Australian and British actresses benefit from a common primary language in their crossover to American films, and over the past decade-plus a number of French- and Spanish-speaking actresses in particular — including Marion Cotillard, Penelope Cruz and Salma Hayek — have made great professional inroads, winning acclaim and achieving significant box office successes in roles in both English and their native languages. There hasn’t really been a German actress to break through in the same fashion, however, unless one stretches the definition generously to include Franka Potente, who parlayed the international arthouse sensation Run Lola Run into a role as Matt Damon‘s imperiled love interest in The Bourne Identity and (briefly) its sequel.
Nina Hoss, however, might be on the precipice of changing that. Barbara, her fifth collaboration with writer-director Christian Petzold, is another stunning showcase for the actress’ uncommon intelligence and chameleonic beauty. I recently had a chance to speak to Hoss one-on-one, about the film, her work with the up-and-coming Petzold, the state of German filmmaking and her surprising affinity for a certain American cable TV series. The conversation is excerpted over at ShockYa, so click here for the read.
A well meaning and deeply felt counter-culture documentary touting societal engagement, creative response to problems as well as activism more generally, Let Fury Have the Hour rages against communal indifference and fiscal recklessness and greed, but never mounts much more than a scattershot attack against the mainstream targets and hegemonic establishment ideologies it fixes in its sights. Unfolding in the style of a rather exuberant mixed media collage, however, and featuring a wide array of interesting interviewees, the film is nonetheless a fairly engaging call to action, no matter the fuzzy, indistinct chorus of its melodious sermon to the choir.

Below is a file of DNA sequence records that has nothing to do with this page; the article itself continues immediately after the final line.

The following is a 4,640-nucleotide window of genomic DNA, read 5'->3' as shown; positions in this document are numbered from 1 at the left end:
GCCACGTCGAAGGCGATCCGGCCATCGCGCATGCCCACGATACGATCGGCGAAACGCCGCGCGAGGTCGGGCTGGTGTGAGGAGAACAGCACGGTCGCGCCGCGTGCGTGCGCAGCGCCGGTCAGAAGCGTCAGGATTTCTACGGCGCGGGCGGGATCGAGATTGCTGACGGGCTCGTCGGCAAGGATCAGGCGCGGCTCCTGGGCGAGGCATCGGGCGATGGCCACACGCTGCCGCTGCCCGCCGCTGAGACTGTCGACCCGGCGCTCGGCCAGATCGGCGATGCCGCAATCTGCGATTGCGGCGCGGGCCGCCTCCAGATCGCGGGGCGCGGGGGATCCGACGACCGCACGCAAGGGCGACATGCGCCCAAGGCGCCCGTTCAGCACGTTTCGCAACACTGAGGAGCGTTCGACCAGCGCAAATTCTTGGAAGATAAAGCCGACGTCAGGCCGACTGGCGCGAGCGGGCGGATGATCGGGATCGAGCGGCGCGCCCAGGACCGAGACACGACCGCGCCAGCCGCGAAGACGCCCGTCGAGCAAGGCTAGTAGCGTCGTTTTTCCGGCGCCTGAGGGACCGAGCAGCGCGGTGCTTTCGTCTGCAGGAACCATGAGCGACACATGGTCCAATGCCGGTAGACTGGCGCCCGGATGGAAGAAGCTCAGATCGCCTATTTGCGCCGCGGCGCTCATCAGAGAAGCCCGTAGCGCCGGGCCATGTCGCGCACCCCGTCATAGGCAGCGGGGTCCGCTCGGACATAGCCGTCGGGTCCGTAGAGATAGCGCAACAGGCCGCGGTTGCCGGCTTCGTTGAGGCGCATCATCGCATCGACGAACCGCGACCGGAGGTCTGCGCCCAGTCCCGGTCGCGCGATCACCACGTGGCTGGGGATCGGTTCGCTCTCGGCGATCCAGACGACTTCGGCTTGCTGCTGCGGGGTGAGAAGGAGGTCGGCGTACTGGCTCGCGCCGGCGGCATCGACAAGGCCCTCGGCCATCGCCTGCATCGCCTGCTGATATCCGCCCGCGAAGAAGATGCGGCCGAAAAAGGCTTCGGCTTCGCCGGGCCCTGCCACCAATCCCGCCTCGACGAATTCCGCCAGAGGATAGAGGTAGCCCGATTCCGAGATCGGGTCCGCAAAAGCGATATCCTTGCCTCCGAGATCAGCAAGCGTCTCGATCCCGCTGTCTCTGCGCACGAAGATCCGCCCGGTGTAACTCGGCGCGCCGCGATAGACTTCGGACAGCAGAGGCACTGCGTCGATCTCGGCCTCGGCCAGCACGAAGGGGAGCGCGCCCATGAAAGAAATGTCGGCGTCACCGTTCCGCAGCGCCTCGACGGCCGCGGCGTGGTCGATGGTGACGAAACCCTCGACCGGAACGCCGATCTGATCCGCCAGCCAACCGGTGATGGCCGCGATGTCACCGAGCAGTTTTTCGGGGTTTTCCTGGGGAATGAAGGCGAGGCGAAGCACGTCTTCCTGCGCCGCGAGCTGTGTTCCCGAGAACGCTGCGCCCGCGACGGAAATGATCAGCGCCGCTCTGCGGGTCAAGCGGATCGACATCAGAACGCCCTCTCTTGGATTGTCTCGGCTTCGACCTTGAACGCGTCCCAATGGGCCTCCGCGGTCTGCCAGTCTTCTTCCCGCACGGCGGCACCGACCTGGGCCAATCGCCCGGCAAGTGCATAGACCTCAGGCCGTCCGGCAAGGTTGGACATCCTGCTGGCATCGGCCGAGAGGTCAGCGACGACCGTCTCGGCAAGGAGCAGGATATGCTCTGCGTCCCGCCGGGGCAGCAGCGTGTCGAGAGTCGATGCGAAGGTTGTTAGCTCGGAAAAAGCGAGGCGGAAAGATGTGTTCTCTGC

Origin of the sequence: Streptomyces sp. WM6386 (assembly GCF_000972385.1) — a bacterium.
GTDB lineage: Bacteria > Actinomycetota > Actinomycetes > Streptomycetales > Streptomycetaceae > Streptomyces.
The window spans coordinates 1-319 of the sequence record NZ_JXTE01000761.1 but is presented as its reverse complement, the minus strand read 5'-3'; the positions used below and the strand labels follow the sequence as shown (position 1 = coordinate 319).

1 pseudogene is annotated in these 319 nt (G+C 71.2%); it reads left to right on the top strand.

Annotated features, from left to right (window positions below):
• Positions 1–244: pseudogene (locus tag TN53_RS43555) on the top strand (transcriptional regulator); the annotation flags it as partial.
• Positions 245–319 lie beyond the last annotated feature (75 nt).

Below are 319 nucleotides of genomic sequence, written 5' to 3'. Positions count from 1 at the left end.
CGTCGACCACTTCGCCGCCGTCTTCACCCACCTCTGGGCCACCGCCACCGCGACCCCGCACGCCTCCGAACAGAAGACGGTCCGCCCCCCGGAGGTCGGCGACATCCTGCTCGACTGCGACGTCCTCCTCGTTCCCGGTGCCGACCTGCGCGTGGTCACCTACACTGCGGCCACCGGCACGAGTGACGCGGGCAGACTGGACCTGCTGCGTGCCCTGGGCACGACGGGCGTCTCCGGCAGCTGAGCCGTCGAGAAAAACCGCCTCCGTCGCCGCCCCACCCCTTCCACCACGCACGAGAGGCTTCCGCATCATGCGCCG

Director Antonio D’Ambrosio’s movie, which premiered last year at the Tribeca Film Festival, is an unapologetically raw and impassioned slice of social history which takes as its leaping-off point the 1980s rise to power, respectively, of Ronald Reagan and British Prime Minister Margaret Thatcher, and then winds its way through the reactive artistic comings-of-age of a variety of figures. Those interviewed include artist Shepard Fairey, economist Richard Wolff, playwright Eve Ensler, rapper Chuck D (above), rocker Tom Morello, environmentalist Van Jones and filmmaker John Sayles, the latter of whom speaks quite interestingly and eloquently about attending the 1980 national GOP convention and experiencing firsthand the significant difference between the rhetoric on the floor versus what was televised in the event’s truncated network news packaging.
Let Fury Have the Hour touches on everything from counter-cultural phenomena like skateboarding and breakdancing to more recognized forms of art and music (particularly punk rock and political rap, in the form of Fugazi and Public Enemy). While discussing their own creative awakenings, the interview subjects provide a sociopolitical frame for their experiences, talking about (in their view) the predominant peddled worldview of those on the political right — that to care is selfish, to help is vain, and personal happiness is available chiefly through consumption and one’s individual purchasing power.
In one sense, D’Ambrosio’s headstrong resistance to more rigidly funneling his film through a stronger editorial lens is admirable, as it gives Let Fury Have the Hour a ranginess that keeps it fresh and surprising. At the same time, as a single cogent work, the movie leaves one wanting for more. There doesn’t seem to be a very strongly reasoned topic sentence here, something that a few half-hearted late stabs at connecting activism in general to the turbulence of democratic uprisings in Egypt, Tunisia and elsewhere seem to underscore. For the full, original review, from ShockYa, click here. For more information on the film, which opens this week in Los Angeles at the Laemmle NoHo 7 and will also be released on VOD on March 5 via SnagFilms, click here to visit its website. (SnagFilms/CAVU Pictures/Gigantic Pictures, unrated, 87 minutes)